He picks up the next product: a reusable bubble bar with a shape inspired by the fidget spinner trend called Spinning Plates. Under the running water, the perfume is rich and inviting - a spicy, hypnotic blend of fire tree oil, lemon myrtle, lemongrass and orange flower. “When we first made the spinners,” Mark muses, “we did them a bit like kids’ toys but that isn’t really what they’re about. They’re grown-ups’ toys. You let that spin around and the bath’s filling up with the fire tree oil and you’re calming down. Often in my experience, you get busier and busier and busier when something’s coming up that emotionally you don’t want to do or face. The whole idea of this is that you calm down and you let it surface.”

#LushMood products, however, also caters to customers without the option of a relaxing soak in the bath, with products to make showering far more sensorial and special. Enter shower bombs: a foaming, softening sodium bicarbonate bomb you’ll recognise from the classic bath category, but with added seaweed and starches to create a silky, cleansing mousse that can be swept over the body while you shower.

Fans of Sleepy body lotion will be excited to try a shower bomb incarnation of the revered malty lavender and tonka perfume, with added oatmeal for extra softness on the skin. When swept over the body, clouds of steamy lavender infuse the air - the perfect lullaby to unwind after busy days and relieve busy minds. Alternatively, Not Sleepy is the perfect antidote to bleary mornings: a deliciously tart lemon myrtle, Brazilian orange and neroli blend that bubbles to life in the shower and banishes apathy.

Another favourite fragrance, Karma, in all its orange, pine and patchouli glory, is envisioned as a foaming orange pyramid with extra turmeric for its purifying topical effects. Mark explains, “We wanted to do one to do with the concept of karma, the idea that ‘You can be happy even if there’s change.’ It’s very difficult to come up with something different for that other than Karma perfume.” Indeed. This earthy cult perfume grounds the mind without inviting sleep, courtesy of the energising citrus top notes that rejuvenate the mind and balance the meditative patchouli notes.

Spinning top Koyaanisqatsi (meaning ‘Life out of balance’ in Hopi Indian) was inspired by and named after the cult 1982 film of the same name, in particular, the experimental title track composed by Philip Glass. Against juxtaposed timelapses of natural phenomena and sprawling urbanisation comes this lulling perfume composed of French lavender, ylang ylang and violet leaf to slow the pace and bring balance into hectic minds.

Both Koyaanisqatsi and Not Sleepy’s perfumes are composed entirely of essential oils and 100% natural, as with some other products in the range. Was that intentional? According to Mark it all comes down the intended effect of the fragrance. “If I think a perfume blend will create that mood better, I’ll use a perfume blend,” he explains, “but if I think an essential oil blend will work better, I’ll use that.”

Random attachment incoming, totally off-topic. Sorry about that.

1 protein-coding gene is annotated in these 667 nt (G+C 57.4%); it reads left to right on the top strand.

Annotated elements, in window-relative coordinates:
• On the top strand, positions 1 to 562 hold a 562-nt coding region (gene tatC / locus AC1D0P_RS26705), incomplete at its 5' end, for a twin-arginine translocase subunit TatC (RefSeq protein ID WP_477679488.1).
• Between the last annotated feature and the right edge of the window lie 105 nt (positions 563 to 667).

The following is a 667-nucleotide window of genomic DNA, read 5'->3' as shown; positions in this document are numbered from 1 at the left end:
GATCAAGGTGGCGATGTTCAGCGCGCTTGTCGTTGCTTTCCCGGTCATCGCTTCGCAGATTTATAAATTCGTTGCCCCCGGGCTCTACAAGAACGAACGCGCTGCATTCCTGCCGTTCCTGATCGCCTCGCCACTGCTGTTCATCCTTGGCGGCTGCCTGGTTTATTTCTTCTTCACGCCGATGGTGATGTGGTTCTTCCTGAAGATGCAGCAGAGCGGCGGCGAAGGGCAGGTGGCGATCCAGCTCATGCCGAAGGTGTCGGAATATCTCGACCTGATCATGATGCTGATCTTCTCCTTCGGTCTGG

He’s keen to discuss the Atmospheres: another entirely new product category for Lush which combines a desire to create products with multi-sensory customer benefits with a passion for minimalist - or preferably no - packaging. And atmospheres - single use shower gels wrapped in a layer of seaweed gel - certainly have naked credentials. The seaweed gel around the product is soft on the skin and biodegradable, and the products arrive in a recycled and recyclable box.

Each of the four products (Money, Love, Joy and Let Go) were designed with the laws of attraction in mind: the idea that you can bring into reality what you are focusing on. They also each relate to a key phrase or mantra. With Money, a lime,  fennel and cypress blend, comes ‘I can have money and freedom too’, with spicy, apple-sweet Love, ‘Appreciation and love are identical vibrations’, and with Joy - a warming bergamot, clove, black pepper and ginger blend - ‘I am the creator of my own life experiences’.

In contrast to the complexity of the others, Let Go is a pure lavender oil fragrance. Mark explains: “Sometimes if you hold a lot of unhealthy things inside, you need to let go a bit. So this is actually an aromatherapy blend to help you do that and ‘let go of attachment’.

Each perfume is personal to Mark. He pauses over ‘Love’ - a product infused with a perfume of the same name. “Shall I tell you the story behind Love?” he asks. “Basically my son fell in love and he would cycle to school with this girl and it reminded me of Cider With Rosie which is like sweet apple pie. So the spices and the appley notes combine with Laurie Lee writing’s which is so marvellous - really beautiful.

“He thought she would be the most special thing in the world, that she’d be a star of unbelievable proportions. And I had a girl like that at school. I thought she was so special. I put a little bit of rotten apple - just a tiny bit - in Love just because she treated him a bit badly. Really this was much more about my sweetheart than his though.”

Perfumery has long been a form of self-expression for Mark, who personally creates many of the fine fragrances and product perfumes for Lush. How important is it to get each and everyone just right? Very.

“What’s the first thing a customer does?” he asks. “They have a sniff and they make their decision accordingly. If you’re going to make a decision based on perfume, it may as well have some meaning then, some purpose. It’s a symbiosis - it’s a lovely mixture and one can’t exist without the other. People also talk about having too much colour. I wrote back to someone the other day and said, 'Look, colour isn’t going to kill you, but a lack of colour would make your life incredibly dull.' A whole shop full of taupes and beiges and creams would be unbearable.”

For fans of Lush’s bold and bright new innovations, it certainly would.

#LushMood products are available online and in shops now.